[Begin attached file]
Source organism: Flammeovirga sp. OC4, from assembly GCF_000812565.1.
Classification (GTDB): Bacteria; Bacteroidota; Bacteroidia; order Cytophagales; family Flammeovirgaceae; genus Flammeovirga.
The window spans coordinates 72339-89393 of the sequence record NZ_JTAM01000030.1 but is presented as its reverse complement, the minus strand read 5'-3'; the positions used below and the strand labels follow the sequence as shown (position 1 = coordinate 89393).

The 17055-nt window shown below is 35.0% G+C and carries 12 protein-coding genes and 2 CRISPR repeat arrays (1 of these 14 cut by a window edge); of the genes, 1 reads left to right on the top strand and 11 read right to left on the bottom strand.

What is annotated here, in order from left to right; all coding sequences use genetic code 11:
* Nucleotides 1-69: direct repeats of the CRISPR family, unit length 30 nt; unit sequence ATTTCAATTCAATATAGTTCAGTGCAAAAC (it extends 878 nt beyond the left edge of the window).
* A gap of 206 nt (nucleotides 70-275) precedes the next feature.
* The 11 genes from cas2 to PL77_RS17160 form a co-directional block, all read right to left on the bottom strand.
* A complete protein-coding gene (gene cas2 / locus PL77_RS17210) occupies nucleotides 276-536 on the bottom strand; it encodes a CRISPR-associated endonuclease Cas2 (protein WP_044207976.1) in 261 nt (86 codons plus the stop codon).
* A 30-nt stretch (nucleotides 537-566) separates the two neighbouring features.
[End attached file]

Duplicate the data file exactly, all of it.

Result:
Source organism: Flammeovirga sp. OC4, from assembly GCF_000812565.1.
Classification (GTDB): Bacteria; Bacteroidota; Bacteroidia; order Cytophagales; family Flammeovirgaceae; genus Flammeovirga.
The window spans coordinates 72339-89393 of the sequence record NZ_JTAM01000030.1 but is presented as its reverse complement, the minus strand read 5'-3'; the positions used below and the strand labels follow the sequence as shown (position 1 = coordinate 89393).

The 17055-nt window shown below is 35.0% G+C and carries 12 protein-coding genes and 2 CRISPR repeat arrays (1 of these 14 cut by a window edge); of the genes, 1 reads left to right on the top strand and 11 read right to left on the bottom strand.

What is annotated here, in order from left to right; all coding sequences use genetic code 11:
* Nucleotides 1-69: direct repeats of the CRISPR family, unit length 30 nt; unit sequence ATTTCAATTCAATATAGTTCAGTGCAAAAC (it extends 878 nt beyond the left edge of the window).
* A gap of 206 nt (nucleotides 70-275) precedes the next feature.
* The 11 genes from cas2 to PL77_RS17160 form a co-directional block, all read right to left on the bottom strand.
* A complete protein-coding gene (gene cas2 / locus PL77_RS17210) occupies nucleotides 276-536 on the bottom strand; it encodes a CRISPR-associated endonuclease Cas2 (protein WP_044207976.1) in 261 nt (86 codons plus the stop codon).
* A 30-nt stretch (nucleotides 537-566) separates the two neighbouring features.